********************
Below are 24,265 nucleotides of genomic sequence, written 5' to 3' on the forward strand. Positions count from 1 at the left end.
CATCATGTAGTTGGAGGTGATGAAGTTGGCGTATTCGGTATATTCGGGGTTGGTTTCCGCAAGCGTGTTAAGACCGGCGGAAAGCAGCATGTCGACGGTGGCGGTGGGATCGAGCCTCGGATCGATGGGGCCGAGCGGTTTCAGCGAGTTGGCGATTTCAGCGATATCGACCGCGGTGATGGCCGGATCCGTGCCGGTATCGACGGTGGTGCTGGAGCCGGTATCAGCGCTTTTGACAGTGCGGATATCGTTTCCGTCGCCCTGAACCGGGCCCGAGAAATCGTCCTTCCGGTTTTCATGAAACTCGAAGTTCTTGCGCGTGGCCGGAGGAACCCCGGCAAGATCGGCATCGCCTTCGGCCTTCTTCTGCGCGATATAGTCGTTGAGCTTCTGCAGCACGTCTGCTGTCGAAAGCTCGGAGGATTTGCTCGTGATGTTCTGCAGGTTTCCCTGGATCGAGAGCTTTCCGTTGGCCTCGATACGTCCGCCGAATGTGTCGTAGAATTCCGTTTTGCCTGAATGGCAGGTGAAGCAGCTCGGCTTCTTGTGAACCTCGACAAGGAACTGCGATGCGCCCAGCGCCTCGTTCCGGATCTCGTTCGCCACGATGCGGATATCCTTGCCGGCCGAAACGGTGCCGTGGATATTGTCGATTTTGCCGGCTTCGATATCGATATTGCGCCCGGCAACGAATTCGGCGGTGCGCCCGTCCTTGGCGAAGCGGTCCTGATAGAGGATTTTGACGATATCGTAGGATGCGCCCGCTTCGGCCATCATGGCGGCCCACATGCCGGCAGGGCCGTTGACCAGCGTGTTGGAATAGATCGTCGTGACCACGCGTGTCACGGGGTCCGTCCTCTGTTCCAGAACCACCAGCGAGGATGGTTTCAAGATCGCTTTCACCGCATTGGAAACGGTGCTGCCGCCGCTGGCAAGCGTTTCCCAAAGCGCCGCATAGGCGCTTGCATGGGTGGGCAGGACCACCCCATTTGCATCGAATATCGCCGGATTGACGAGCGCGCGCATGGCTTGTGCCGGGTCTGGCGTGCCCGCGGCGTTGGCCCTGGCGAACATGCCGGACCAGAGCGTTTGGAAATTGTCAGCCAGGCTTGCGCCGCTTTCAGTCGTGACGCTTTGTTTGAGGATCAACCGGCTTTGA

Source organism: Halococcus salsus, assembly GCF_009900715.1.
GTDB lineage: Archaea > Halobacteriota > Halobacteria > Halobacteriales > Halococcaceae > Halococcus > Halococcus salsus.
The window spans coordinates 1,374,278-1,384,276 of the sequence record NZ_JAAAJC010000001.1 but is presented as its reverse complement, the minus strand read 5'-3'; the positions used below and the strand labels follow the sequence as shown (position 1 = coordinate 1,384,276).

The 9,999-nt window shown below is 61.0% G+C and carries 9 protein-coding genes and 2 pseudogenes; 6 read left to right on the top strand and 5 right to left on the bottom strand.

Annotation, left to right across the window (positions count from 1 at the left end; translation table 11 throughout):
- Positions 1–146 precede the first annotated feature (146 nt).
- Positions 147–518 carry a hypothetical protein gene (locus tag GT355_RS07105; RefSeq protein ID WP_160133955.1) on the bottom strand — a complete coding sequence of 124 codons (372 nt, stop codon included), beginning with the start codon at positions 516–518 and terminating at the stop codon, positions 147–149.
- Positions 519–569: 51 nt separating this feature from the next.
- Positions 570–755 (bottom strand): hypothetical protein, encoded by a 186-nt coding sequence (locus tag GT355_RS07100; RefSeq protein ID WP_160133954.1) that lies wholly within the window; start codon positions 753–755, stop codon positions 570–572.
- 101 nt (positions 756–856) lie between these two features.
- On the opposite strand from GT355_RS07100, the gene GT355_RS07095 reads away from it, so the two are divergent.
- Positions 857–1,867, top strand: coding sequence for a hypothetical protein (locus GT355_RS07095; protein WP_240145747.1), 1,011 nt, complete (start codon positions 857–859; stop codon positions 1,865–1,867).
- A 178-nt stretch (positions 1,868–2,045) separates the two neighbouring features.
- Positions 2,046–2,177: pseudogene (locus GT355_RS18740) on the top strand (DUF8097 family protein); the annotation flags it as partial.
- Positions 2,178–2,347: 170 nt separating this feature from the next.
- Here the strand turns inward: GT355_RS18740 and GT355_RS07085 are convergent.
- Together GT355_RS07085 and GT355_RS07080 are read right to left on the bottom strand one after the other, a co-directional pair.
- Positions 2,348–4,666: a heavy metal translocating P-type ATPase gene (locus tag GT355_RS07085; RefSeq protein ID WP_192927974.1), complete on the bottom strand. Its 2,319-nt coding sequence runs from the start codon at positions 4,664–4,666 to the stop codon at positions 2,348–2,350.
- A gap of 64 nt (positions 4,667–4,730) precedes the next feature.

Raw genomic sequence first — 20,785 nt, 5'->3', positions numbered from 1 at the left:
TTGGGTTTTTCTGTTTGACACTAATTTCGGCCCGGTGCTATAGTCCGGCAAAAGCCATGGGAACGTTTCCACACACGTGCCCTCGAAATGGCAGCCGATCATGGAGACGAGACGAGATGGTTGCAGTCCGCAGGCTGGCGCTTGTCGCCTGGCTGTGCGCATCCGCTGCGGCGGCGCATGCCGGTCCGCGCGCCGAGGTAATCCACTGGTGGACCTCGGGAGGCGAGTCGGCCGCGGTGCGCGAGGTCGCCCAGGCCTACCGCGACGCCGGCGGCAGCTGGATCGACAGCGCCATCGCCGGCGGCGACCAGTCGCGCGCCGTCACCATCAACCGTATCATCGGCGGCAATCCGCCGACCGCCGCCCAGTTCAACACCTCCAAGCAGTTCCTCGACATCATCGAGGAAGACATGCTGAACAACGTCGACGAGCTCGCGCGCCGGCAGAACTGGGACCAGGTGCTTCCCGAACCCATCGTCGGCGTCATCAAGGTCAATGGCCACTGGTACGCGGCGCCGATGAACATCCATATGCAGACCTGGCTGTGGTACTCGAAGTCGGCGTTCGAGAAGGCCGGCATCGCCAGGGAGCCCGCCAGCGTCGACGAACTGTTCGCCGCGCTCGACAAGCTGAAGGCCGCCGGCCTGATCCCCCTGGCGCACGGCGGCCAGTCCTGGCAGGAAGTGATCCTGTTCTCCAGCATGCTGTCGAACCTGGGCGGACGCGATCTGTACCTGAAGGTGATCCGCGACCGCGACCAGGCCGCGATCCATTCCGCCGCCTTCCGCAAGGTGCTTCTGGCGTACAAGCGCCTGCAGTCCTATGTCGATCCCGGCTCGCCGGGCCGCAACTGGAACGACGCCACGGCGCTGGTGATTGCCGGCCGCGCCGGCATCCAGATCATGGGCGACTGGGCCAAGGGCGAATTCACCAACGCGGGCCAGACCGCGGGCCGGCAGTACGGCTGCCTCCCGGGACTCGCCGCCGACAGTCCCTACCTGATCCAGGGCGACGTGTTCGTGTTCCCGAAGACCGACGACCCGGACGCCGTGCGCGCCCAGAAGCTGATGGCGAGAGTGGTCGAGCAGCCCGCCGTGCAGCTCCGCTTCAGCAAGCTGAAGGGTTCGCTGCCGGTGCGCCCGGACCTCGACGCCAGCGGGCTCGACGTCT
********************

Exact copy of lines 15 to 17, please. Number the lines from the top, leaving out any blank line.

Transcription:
- A 178-nt stretch (positions 1,868–2,045) separates the two neighbouring features.
- Positions 2,046–2,177: pseudogene (locus GT355_RS18740) on the top strand (DUF8097 family protein); the annotation flags it as partial.
- Positions 2,178–2,347: 170 nt separating this feature from the next.